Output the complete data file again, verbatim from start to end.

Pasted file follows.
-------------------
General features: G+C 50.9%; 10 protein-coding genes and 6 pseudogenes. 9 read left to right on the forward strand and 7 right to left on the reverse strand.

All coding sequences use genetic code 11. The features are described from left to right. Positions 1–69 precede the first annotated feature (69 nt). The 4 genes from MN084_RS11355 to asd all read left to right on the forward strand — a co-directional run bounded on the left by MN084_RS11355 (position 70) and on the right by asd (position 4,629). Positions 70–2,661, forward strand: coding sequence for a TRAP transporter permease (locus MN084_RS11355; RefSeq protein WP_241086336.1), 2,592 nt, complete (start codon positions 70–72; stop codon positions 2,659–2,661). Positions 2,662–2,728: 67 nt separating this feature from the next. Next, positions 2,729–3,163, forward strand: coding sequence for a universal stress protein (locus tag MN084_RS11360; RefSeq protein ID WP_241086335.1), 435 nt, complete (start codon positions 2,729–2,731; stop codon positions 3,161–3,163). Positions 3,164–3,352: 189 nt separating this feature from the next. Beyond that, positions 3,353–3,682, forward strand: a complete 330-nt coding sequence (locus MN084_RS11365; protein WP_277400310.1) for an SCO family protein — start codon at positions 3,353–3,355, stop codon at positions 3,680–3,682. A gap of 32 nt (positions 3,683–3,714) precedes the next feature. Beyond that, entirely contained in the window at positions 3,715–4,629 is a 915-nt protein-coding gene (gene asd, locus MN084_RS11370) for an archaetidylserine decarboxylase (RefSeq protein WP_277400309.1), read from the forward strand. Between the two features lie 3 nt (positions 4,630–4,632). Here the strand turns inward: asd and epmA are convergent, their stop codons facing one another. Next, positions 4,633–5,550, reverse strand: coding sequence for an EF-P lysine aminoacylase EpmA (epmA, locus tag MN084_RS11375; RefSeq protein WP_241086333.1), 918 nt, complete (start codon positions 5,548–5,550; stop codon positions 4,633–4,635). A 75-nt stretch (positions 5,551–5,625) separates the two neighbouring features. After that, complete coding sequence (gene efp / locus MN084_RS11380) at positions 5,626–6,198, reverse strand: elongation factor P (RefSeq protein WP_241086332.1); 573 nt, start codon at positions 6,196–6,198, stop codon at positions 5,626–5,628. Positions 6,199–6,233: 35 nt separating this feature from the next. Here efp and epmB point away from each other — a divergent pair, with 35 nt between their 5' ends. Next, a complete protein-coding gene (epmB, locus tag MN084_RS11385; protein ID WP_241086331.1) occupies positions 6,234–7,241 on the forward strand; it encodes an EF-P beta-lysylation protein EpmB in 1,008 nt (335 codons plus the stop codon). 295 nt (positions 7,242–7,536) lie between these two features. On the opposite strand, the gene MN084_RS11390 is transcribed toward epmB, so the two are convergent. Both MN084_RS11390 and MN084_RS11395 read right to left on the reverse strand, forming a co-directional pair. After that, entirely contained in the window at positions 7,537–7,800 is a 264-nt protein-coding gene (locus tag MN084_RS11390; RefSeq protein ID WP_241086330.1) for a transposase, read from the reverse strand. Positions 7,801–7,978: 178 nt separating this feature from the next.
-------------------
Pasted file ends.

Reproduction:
General features: G+C 50.9%; 10 protein-coding genes and 6 pseudogenes. 9 read left to right on the forward strand and 7 right to left on the reverse strand.

All coding sequences use genetic code 11. The features are described from left to right. Positions 1–69 precede the first annotated feature (69 nt). The 4 genes from MN084_RS11355 to asd all read left to right on the forward strand — a co-directional run bounded on the left by MN084_RS11355 (position 70) and on the right by asd (position 4,629). Positions 70–2,661, forward strand: coding sequence for a TRAP transporter permease (locus MN084_RS11355; RefSeq protein WP_241086336.1), 2,592 nt, complete (start codon positions 70–72; stop codon positions 2,659–2,661). Positions 2,662–2,728: 67 nt separating this feature from the next. Next, positions 2,729–3,163, forward strand: coding sequence for a universal stress protein (locus tag MN084_RS11360; RefSeq protein ID WP_241086335.1), 435 nt, complete (start codon positions 2,729–2,731; stop codon positions 3,161–3,163). Positions 3,164–3,352: 189 nt separating this feature from the next. Beyond that, positions 3,353–3,682, forward strand: a complete 330-nt coding sequence (locus MN084_RS11365; protein WP_277400310.1) for an SCO family protein — start codon at positions 3,353–3,355, stop codon at positions 3,680–3,682. A gap of 32 nt (positions 3,683–3,714) precedes the next feature. Beyond that, entirely contained in the window at positions 3,715–4,629 is a 915-nt protein-coding gene (gene asd, locus MN084_RS11370) for an archaetidylserine decarboxylase (RefSeq protein WP_277400309.1), read from the forward strand. Between the two features lie 3 nt (positions 4,630–4,632). Here the strand turns inward: asd and epmA are convergent, their stop codons facing one another. Next, positions 4,633–5,550, reverse strand: coding sequence for an EF-P lysine aminoacylase EpmA (epmA, locus tag MN084_RS11375; RefSeq protein WP_241086333.1), 918 nt, complete (start codon positions 5,548–5,550; stop codon positions 4,633–4,635). A 75-nt stretch (positions 5,551–5,625) separates the two neighbouring features. After that, complete coding sequence (gene efp / locus MN084_RS11380) at positions 5,626–6,198, reverse strand: elongation factor P (RefSeq protein WP_241086332.1); 573 nt, start codon at positions 6,196–6,198, stop codon at positions 5,626–5,628. Positions 6,199–6,233: 35 nt separating this feature from the next. Here efp and epmB point away from each other — a divergent pair, with 35 nt between their 5' ends. Next, a complete protein-coding gene (epmB, locus tag MN084_RS11385; protein ID WP_241086331.1) occupies positions 6,234–7,241 on the forward strand; it encodes an EF-P beta-lysylation protein EpmB in 1,008 nt (335 codons plus the stop codon). 295 nt (positions 7,242–7,536) lie between these two features. On the opposite strand, the gene MN084_RS11390 is transcribed toward epmB, so the two are convergent. Both MN084_RS11390 and MN084_RS11395 read right to left on the reverse strand, forming a co-directional pair. After that, entirely contained in the window at positions 7,537–7,800 is a 264-nt protein-coding gene (locus tag MN084_RS11390; RefSeq protein ID WP_241086330.1) for a transposase, read from the reverse strand. Positions 7,801–7,978: 178 nt separating this feature from the next.